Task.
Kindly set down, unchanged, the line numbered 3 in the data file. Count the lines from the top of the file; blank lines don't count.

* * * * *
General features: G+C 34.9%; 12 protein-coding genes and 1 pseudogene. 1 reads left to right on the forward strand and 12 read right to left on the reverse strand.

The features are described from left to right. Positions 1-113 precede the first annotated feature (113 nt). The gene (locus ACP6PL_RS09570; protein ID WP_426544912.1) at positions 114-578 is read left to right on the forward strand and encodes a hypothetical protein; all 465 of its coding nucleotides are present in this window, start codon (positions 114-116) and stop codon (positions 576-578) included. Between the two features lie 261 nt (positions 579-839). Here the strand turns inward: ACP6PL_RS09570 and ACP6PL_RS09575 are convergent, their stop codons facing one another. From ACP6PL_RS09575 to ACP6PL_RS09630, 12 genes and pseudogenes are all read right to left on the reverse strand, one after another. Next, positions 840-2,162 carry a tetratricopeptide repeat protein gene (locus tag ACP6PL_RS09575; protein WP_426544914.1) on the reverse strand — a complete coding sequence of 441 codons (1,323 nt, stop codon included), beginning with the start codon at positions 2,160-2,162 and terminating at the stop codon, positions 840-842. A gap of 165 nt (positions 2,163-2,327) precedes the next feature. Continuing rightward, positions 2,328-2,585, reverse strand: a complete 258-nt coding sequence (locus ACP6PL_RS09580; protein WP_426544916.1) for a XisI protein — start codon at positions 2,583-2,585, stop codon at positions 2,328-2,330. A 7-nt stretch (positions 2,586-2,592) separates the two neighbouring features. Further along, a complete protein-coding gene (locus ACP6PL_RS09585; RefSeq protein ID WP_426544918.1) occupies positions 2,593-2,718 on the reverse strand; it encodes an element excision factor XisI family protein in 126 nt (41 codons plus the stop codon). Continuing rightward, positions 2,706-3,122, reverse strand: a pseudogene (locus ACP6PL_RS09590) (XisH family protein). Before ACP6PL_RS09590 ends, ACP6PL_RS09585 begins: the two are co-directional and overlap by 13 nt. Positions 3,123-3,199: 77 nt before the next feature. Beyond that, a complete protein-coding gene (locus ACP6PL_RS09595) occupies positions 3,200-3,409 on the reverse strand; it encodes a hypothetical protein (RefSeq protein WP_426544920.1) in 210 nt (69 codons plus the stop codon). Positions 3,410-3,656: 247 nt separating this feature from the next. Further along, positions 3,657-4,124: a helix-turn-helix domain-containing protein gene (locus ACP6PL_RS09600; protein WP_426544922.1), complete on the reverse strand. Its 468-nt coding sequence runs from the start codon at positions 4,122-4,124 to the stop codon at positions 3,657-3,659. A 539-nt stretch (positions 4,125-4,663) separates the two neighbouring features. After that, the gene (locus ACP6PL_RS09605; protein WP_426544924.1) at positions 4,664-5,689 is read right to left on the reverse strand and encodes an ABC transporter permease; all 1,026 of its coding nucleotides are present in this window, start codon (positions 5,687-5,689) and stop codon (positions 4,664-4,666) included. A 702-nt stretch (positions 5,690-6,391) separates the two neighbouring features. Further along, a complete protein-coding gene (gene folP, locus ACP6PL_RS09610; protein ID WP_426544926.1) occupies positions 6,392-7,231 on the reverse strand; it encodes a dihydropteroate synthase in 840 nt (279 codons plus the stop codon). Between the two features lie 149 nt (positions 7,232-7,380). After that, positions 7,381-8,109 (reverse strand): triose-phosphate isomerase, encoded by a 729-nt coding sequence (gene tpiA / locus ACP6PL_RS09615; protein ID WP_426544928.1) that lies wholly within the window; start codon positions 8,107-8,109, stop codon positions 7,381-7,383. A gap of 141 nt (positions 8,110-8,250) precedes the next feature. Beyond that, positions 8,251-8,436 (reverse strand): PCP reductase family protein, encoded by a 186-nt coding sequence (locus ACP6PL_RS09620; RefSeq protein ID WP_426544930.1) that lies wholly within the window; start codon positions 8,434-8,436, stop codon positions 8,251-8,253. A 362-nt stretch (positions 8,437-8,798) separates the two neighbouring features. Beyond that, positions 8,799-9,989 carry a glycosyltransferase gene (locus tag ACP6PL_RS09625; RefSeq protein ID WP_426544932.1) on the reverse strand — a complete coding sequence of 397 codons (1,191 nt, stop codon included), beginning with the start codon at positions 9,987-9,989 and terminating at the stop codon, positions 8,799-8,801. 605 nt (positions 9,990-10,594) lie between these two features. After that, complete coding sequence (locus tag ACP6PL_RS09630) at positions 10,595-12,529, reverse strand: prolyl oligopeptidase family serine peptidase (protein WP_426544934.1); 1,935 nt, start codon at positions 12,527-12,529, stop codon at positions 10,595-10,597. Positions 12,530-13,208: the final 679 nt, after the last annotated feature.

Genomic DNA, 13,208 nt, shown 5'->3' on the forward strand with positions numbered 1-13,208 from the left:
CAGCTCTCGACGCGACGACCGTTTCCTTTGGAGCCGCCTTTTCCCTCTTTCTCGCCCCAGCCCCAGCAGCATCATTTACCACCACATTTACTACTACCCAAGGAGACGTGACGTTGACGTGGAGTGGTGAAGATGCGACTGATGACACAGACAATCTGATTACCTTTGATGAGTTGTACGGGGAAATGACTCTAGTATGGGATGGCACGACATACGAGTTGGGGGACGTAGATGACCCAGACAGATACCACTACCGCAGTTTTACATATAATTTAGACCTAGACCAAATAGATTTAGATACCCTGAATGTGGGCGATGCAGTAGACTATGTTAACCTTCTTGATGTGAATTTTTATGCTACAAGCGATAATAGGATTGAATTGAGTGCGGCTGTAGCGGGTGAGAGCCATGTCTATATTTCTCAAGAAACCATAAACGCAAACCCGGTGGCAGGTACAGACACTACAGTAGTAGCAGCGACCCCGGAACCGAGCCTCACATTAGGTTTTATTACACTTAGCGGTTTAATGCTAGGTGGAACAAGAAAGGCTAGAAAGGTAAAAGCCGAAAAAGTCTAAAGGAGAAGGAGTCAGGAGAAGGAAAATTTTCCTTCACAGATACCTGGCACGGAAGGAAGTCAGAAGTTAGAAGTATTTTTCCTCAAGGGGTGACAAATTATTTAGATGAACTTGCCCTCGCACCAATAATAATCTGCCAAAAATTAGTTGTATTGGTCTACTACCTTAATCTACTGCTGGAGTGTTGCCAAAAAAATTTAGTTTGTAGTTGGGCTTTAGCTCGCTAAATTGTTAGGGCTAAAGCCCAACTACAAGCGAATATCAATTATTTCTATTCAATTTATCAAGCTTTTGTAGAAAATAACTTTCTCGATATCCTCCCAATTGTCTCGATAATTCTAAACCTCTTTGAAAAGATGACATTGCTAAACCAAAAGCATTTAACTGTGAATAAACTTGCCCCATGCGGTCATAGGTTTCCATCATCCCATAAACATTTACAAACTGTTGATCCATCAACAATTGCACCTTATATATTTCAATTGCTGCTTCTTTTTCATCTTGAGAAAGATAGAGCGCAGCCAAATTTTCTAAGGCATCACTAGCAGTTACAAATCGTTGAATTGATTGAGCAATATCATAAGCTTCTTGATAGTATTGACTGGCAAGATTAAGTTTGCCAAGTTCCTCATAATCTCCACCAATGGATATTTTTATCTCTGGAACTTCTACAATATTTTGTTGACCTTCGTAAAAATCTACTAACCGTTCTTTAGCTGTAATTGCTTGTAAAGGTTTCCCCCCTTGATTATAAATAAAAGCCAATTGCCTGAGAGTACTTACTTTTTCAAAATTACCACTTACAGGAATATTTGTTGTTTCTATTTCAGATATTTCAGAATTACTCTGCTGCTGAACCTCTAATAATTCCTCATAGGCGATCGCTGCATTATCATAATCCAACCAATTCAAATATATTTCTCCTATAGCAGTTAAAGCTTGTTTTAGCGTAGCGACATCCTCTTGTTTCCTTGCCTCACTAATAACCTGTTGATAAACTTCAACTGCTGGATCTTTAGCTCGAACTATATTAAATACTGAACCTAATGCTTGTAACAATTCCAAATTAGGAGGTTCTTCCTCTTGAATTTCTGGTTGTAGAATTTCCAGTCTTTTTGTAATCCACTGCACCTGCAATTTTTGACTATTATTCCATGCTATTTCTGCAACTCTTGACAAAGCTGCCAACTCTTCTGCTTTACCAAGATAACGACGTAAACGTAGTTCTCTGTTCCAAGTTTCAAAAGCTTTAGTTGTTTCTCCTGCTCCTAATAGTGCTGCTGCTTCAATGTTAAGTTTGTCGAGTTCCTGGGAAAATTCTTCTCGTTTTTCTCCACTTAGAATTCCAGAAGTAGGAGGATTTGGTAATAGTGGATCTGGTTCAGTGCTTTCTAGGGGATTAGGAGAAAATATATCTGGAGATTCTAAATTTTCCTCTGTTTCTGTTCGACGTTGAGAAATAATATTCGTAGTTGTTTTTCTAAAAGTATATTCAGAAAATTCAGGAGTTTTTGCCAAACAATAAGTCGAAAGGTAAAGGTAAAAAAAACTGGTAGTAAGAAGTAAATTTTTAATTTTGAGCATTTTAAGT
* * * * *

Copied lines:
Genomic DNA, 13,208 nt, shown 5'->3' on the forward strand with positions numbered 1-13,208 from the left: